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MOPIX in the News

Deaf and blind moviegoers take in first-run Menace

LA Daily News
By Douglas Haberman
May 22,1999

SHERMAN OAKS -- Deaf and blind moviegoers are plunging into the "Star Wars: Episode I -- The Phantom Menace" phenomenon at the General Cinema Sherman Oaks Cinemas - without plugging into a mysterious force. It's technology that is with them. And that allows them to be with all the other fans in the theater taking in the blockbuster prequel, instead of having to wait months or years for the closed-captioned or descriptive video versions.

"Two thumbs way up," J.J. Puorro, a Northridge man who is deaf, wrote in response to a question. Puorro attended the 10 a.m. showing of "Phantom Menace" Friday with two friends who also are deaf. It was the second time the trio had seen the much-anticipated movie. "No, six thumbs," he said, adding his friends' assessment of the "Star Wars" prequel. "We are all caught up in the frenzy as well."

The Van Nuys Boulevard movie theater is one of only three cinemas in the country -- the others are in Seattle and Atlanta -- offering the captioning and narration equipment that makes first-run movie-going possible for people who are deaf, blind or have impaired hearing or vision.

"We were the first commercial theater in the world to put this in," said Bill Smith, general manager of the Sherman Oaks cinema, where many people with vision and hearing disabilities came to see "Titanic."

To deaf patrons, the theater gives a rectangular plastic reflector on a stick, which they place in their seat's cupholder. It reflects text projected backward on the theater's back wall by a light-emitting diode. That way, other movie viewers don't have to read subtitles on the screen.

Deaf viewers can read the captioning on their own reflector to catch all the dialogue. The reflector must be centered just right, deaf viewers said Friday, and the system requires shifting your vision back and forth between the reflector and the screen.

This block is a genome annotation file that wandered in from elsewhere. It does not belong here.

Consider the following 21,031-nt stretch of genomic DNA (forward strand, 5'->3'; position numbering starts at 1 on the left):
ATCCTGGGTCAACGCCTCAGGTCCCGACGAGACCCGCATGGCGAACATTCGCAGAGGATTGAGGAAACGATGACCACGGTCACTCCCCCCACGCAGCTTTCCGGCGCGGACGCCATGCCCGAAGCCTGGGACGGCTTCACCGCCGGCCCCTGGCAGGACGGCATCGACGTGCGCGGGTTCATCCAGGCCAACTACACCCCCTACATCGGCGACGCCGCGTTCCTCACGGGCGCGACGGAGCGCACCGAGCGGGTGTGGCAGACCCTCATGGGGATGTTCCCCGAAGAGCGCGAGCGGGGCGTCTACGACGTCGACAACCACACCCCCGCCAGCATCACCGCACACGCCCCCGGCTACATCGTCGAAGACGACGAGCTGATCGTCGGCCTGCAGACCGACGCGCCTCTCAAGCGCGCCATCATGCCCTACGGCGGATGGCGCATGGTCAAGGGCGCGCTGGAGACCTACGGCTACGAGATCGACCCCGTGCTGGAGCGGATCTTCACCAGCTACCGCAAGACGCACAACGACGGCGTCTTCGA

"You have to be really quick," said Mike Dubowe of Agoura Hills. "You have to get used to it." But deaf people are still ecstatic about the technology, he said, "because they can be a part" of the first-run experience.

"I can't understand (a movie) without any captioning," said Michael Worstell of Portland. When he was planning a visit to his daughter in the Long Beach area, he asked her about finding a theater that has captioning so they could see "Phantom Menace."

Michael Barrett, a Hollywood resident who is deaf, said before the new technology arrived 18 months ago, he would look for a book version of any movie he wanted to see and would read it first. "Now I can understand what is going on" with the technology. Puorro said he grew up without captioned movies.

"So this is nice -- to be able to see the premiere along with all hearing people, not on video two years later."

Some theaters offer captioned movies for the deaf, he said, "but they only have one showing" for the deaf community. "With this technology, I can come to the movies anytime." For blind moviegoers, the theater provides a headset through which they can hear a highly descriptive narration during the moments there is no dialogue.

"In the conference room, the Jedi Knights draw their light sabers as gas slowly fills the room," the narrator says to describe an early scene in the movie, for example. Both technologies were developed by the WGBH Educational Foundation in Boston. Microsoft co-founder Paul Allen paid for the captioning and narration of "Phantom Menace" while the Eastman Kodak Co. paid for the equipment. Smith, the theater general manager, said deaf customers tend to outnumber the blind by at least five to one. He said this may be because deaf people can drive but blind people must arrange for transportation.

Brian Albriton, a reader-adviser at the Braille Institute library in Hollywood, said that was exactly why he hasn't been to the Sherman Oaks movie theater. In a telephone interview, he said blind people would have to wait months for the descriptive video version of "Phantom Menace," so the theater's technology offers a nice alternative.

"Considering the cost of movies, it shouldn't be difficult to do the descriptive narration on every movie that comes out," Albriton said. "I'd like to see all theaters do this."

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